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Does the satellite industry have antenna deficit disorder? - SpaceNews.com Oct 2018
"To connect the masses, megaconstellations will need mega antennas mega cheap. Antenna makers need mega orders to make that happen."

David Hartshorn: “There are business plans, big ones, hanging out there that depend if not entirely then at least to a very large extent on the availability of high-performance, low-cost, high-volume, low-profile antennas,”

"Northern Sky Research expects companies to ship 1.8 million flat panel antennas between now and 2027 with revenues topping $8 billion for the decade."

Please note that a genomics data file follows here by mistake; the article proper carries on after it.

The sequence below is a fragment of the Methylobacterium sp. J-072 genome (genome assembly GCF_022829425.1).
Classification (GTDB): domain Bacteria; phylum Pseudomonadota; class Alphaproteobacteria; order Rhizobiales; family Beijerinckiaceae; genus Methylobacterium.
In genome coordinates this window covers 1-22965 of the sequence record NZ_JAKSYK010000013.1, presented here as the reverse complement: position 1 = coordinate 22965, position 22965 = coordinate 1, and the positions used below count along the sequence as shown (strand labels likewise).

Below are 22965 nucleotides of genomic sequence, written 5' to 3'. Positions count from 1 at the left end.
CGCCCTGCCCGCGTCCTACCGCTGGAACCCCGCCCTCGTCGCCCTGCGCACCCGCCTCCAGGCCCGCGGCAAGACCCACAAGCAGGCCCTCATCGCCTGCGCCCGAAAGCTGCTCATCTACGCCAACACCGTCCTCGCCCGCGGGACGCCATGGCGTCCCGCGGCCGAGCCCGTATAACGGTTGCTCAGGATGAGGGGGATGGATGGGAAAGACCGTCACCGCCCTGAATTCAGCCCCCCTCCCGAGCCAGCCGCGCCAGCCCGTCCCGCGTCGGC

"For years, antenna manufacturers have produced high-performance alternatives to gimbaled parabolic antennas pointed at geostationary communications satellites. Price tags range from a few thousand dollars to $250,000 depending on the application."

"To work with low Earth orbit constellations, the antennas need to track two or more satellites simultaneously — something parabolic dishes can’t do. They also need to be small and durable, prevent signal interference, instantly find satellites and secure links, degrade gracefully and have great signal efficiency.

“It turns out that according to the laws of physics, you cannot do all those things at the same time,” said Ralph Brooker, president of SatProf"

John Finney, Isotropic: “What OneWeb wants in terms of target price is in the very low hundreds of dollars. We see a way to get there.”
satellite  constellations  antennas  NGSO  SpaceNews  business  NSR 
october 2018 by pierredv
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